PE Disrupted in Singer Park

2 min read

This past year there have been a number of encounters in Singer Park between Sequoyah students engaged in PE classes. and people experiencing homelessness and possibly mental illness. Although there have been no incidents of physical contact or harm, these encounters have sometimes proven disruptive or unsettling for students and teachers.

PE instructor Ben Moran, the faculty member most directly involved in student safety at Singer Park, described a particularly dramatic a few months ago. “There happened to be two classes doing PE at Singer Park when an agitated cyclist, whom we had seen using the roads around Sequoyah, was coming close to the park. He was shouting profanities and ordering people about; cars, drivers, pedestrians, and inappropriately engaging everybody around there.”

There are various safety precautions in place designed to avoid these encounters as well as protect students if they occur. The school’s Operations team, based in the St. John’s offices across from the park, has made contact with local homeless services and the Pasadena police department, and has made an effort to get to know the population living in the area. “Before we go into an area,” Moran said, “we look around, check for concerns. We know the people that might be causing concerns and if they are there we adjust our situation.” This may include relocating to a different area or giving whoever is being disruptive some space.

If incidents occur, Sequoyah has a couple of protocols. The first is to get children out of harm’s way, if the situation is dangerous. “We carry our walkie talkies, which is a new practice, and we could signal for support from the Operations team,” said Moran. “And I’ve done that in the past and the Operations team responded promptly and directly.”

In addition, Moran maintains an awareness of the shifting group of persons hanging out in Singer Park. Said Moran, “I go out of my way to interact with them. When I’m by myself, I’ll go over to the park and introduce myself and talk with them and get to know them and get a read on them. In the particular case with the aggravated cyclist, we did move the class into an area that I felt was contained and thus safer.”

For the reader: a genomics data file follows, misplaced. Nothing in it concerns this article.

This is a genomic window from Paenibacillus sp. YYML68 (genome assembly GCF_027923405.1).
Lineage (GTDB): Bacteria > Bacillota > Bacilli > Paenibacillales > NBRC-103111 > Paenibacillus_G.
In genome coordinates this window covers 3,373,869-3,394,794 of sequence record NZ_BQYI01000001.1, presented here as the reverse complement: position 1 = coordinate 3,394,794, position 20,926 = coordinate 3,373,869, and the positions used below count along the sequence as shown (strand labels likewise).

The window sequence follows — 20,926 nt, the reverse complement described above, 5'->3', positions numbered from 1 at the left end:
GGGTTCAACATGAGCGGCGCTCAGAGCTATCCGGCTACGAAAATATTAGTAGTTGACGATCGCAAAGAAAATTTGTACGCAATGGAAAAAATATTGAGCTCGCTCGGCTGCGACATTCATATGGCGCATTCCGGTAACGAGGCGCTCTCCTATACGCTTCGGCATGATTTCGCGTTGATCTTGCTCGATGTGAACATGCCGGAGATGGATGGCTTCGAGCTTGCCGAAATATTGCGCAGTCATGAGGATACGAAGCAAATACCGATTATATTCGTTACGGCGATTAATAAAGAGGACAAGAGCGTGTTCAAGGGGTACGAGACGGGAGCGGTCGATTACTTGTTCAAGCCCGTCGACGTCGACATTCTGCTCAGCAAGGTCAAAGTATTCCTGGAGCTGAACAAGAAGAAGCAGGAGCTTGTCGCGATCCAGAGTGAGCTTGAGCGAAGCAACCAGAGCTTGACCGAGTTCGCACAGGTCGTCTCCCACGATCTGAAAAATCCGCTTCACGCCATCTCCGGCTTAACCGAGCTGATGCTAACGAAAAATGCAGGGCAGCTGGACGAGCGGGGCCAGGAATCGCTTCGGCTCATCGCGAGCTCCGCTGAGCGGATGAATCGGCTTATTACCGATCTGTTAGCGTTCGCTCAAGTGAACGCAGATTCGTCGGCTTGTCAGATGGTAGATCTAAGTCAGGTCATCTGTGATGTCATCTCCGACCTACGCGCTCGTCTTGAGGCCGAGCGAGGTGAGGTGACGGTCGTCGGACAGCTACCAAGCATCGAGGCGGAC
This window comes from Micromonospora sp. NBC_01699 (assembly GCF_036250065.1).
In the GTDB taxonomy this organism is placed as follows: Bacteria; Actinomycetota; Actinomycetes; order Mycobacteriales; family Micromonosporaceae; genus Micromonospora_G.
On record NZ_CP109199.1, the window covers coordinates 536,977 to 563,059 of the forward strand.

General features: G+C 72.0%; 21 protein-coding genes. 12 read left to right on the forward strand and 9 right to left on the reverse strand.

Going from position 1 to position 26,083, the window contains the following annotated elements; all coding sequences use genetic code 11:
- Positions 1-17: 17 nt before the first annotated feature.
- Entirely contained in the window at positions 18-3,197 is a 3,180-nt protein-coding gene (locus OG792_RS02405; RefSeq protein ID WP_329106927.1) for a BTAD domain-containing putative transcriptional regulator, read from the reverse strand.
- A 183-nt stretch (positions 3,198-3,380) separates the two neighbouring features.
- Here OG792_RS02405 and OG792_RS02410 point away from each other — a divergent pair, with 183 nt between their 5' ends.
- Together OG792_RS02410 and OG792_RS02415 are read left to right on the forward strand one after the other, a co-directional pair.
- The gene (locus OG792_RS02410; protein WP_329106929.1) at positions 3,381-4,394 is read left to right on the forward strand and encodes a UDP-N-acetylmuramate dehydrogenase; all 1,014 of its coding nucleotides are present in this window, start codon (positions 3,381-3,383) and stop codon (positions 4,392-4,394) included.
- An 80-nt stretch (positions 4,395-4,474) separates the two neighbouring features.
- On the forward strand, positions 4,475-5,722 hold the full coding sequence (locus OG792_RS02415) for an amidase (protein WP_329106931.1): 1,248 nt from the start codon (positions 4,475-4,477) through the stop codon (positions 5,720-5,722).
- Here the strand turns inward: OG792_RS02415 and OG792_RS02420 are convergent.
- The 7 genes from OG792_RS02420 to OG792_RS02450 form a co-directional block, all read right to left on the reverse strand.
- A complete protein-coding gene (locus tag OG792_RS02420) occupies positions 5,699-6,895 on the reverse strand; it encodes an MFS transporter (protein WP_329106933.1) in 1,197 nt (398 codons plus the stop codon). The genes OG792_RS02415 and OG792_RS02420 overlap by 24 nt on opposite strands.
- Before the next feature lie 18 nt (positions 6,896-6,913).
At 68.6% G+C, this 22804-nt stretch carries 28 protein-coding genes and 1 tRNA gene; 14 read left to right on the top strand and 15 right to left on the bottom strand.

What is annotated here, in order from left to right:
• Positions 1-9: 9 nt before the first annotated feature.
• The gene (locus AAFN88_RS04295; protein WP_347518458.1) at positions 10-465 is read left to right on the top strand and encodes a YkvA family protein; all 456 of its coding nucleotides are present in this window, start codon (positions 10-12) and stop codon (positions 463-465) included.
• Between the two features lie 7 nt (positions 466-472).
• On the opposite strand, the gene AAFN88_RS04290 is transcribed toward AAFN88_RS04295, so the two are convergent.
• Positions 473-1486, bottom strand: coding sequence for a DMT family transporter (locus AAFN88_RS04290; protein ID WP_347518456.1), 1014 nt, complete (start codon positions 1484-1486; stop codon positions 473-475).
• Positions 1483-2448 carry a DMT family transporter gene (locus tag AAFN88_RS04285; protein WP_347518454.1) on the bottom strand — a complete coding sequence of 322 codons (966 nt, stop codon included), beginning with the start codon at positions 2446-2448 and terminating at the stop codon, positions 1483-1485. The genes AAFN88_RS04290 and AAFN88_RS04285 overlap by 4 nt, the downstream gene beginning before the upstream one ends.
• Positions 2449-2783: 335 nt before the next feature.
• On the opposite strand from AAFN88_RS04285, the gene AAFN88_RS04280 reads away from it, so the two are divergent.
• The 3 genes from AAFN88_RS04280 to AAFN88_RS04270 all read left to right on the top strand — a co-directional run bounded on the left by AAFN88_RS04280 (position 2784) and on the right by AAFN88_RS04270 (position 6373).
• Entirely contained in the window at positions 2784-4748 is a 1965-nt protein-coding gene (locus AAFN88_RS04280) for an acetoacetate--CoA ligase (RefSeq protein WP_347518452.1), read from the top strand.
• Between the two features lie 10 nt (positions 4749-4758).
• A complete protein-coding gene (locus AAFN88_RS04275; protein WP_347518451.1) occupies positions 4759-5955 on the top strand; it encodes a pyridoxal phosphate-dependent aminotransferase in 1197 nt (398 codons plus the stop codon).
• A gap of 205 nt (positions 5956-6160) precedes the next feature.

Moran also noted the need to balance safety with an attitude of exploration. “We live in a world that we want to be going out into. We want to explore the world. At Sequoyah School, we believe that the whole world is our classroom, and we take advantage of all the opportunities. We need to do that in a wise way, with an adventuresome and pioneering spirit, and make good judgment calls, and kids need to listen to teachers.”

Far less common are events where itinerant people walk onto the main campus. However, these do take place, as happened seven years ago when an inebriated woman wandered onto campus during school hours. She was escorted off campus by Moran and Operations without incident.

Since then, Sequoyah has begun to introduce security measures such as security cameras and locked gates. Moran added, “The gates used to be all open. There used to be a gate that opened right onto the sidewalk, which is how that person got in.”